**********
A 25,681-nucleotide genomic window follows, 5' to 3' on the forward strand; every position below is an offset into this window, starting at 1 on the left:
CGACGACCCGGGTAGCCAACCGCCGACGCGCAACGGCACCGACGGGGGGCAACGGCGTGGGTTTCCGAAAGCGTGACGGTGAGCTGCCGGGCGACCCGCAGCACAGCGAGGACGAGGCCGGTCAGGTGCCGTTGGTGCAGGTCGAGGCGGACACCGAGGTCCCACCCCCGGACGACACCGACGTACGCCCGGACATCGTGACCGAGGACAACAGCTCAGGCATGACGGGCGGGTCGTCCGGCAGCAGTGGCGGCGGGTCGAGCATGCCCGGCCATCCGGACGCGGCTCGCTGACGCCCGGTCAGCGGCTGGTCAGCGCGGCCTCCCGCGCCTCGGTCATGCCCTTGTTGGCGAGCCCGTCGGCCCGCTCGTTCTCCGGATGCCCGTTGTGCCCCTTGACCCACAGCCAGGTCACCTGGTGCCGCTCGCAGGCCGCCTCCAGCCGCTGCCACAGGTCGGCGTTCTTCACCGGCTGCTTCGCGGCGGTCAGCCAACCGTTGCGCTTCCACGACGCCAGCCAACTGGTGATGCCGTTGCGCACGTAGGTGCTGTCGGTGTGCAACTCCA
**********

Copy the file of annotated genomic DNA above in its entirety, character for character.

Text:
A 25,681-nucleotide genomic window follows, 5' to 3' on the forward strand; every position below is an offset into this window, starting at 1 on the left:
CGACGACCCGGGTAGCCAACCGCCGACGCGCAACGGCACCGACGGGGGGCAACGGCGTGGGTTTCCGAAAGCGTGACGGTGAGCTGCCGGGCGACCCGCAGCACAGCGAGGACGAGGCCGGTCAGGTGCCGTTGGTGCAGGTCGAGGCGGACACCGAGGTCCCACCCCCGGACGACACCGACGTACGCCCGGACATCGTGACCGAGGACAACAGCTCAGGCATGACGGGCGGGTCGTCCGGCAGCAGTGGCGGCGGGTCGAGCATGCCCGGCCATCCGGACGCGGCTCGCTGACGCCCGGTCAGCGGCTGGTCAGCGCGGCCTCCCGCGCCTCGGTCATGCCCTTGTTGGCGAGCCCGTCGGCCCGCTCGTTCTCCGGATGCCCGTTGTGCCCCTTGACCCACAGCCAGGTCACCTGGTGCCGCTCGCAGGCCGCCTCCAGCCGCTGCCACAGGTCGGCGTTCTTCACCGGCTGCTTCGCGGCGGTCAGCCAACCGTTGCGCTTCCACGACGCCAGCCAACTGGTGATGCCGTTGCGCACGTAGGTGCTGTCGGTGTGCAACTCCA